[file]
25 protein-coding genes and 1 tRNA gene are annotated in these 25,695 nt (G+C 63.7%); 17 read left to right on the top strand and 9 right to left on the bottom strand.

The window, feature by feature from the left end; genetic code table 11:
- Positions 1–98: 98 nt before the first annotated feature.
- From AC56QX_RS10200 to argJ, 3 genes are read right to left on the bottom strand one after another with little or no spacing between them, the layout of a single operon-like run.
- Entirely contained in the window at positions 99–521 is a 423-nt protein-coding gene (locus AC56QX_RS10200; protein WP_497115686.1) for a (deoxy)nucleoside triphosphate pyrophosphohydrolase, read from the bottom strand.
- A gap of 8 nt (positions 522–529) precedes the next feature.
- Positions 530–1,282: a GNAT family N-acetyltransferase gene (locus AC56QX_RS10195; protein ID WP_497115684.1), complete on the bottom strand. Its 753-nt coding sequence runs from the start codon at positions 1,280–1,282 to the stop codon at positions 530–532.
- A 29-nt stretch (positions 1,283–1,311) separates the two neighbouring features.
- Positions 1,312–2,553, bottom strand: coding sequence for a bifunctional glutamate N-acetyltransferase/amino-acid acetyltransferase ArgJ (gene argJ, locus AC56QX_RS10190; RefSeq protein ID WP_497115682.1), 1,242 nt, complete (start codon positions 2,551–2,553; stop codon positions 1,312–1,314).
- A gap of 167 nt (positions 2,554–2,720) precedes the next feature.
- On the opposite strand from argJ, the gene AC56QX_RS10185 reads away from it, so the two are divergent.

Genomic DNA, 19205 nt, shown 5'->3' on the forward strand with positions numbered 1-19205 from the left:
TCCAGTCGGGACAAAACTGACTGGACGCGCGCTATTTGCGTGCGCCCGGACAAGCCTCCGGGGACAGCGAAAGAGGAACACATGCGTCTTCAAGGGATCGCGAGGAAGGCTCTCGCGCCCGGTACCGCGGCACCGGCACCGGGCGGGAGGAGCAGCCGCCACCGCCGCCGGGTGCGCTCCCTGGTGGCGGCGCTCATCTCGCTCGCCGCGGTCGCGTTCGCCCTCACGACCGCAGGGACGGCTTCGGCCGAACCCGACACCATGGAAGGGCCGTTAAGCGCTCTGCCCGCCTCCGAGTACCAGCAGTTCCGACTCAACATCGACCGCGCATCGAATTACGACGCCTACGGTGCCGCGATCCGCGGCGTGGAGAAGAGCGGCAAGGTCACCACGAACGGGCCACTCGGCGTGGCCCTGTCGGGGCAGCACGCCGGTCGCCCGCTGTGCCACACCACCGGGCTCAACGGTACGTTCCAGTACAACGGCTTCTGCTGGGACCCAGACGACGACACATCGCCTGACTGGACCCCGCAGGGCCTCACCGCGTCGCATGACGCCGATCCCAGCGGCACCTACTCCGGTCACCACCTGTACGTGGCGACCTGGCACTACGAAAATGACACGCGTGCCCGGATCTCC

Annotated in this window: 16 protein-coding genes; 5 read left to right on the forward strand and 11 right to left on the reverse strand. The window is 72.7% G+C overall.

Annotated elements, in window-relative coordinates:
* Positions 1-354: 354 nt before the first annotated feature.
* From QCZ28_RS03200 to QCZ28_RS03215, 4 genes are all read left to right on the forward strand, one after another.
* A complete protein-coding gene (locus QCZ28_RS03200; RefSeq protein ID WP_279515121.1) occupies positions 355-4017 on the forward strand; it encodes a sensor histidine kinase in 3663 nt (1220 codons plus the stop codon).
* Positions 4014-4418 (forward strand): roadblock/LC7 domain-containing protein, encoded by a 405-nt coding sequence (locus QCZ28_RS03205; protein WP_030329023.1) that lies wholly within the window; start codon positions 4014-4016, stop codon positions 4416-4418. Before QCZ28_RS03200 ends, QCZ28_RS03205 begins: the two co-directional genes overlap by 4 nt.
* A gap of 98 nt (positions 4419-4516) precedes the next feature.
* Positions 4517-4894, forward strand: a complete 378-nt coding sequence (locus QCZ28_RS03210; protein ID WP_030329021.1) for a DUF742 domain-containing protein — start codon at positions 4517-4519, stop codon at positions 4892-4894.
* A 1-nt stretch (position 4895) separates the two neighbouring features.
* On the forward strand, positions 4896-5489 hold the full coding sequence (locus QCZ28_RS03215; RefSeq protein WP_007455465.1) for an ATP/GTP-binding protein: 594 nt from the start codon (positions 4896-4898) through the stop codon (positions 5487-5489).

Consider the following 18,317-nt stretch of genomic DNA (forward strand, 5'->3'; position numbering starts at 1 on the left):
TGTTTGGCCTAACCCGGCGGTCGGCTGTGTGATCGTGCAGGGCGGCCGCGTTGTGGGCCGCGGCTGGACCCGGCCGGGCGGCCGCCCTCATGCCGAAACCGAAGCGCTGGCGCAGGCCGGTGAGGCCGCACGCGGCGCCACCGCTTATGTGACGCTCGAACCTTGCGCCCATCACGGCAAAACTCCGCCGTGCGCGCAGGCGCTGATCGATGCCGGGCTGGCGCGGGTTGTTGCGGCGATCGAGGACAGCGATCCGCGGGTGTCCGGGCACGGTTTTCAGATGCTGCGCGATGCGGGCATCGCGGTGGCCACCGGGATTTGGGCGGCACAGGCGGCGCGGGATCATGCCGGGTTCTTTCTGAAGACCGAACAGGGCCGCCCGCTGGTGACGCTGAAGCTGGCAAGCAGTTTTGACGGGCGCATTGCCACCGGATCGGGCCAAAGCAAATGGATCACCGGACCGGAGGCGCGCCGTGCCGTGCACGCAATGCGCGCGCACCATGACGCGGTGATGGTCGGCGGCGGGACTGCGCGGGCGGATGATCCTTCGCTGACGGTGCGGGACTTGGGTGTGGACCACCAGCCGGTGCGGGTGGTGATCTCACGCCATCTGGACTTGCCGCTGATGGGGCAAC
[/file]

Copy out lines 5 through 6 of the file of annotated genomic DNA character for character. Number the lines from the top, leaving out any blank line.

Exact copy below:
- Entirely contained in the window at positions 99–521 is a 423-nt protein-coding gene (locus AC56QX_RS10200; protein WP_497115686.1) for a (deoxy)nucleoside triphosphate pyrophosphohydrolase, read from the bottom strand.
- A gap of 8 nt (positions 522–529) precedes the next feature.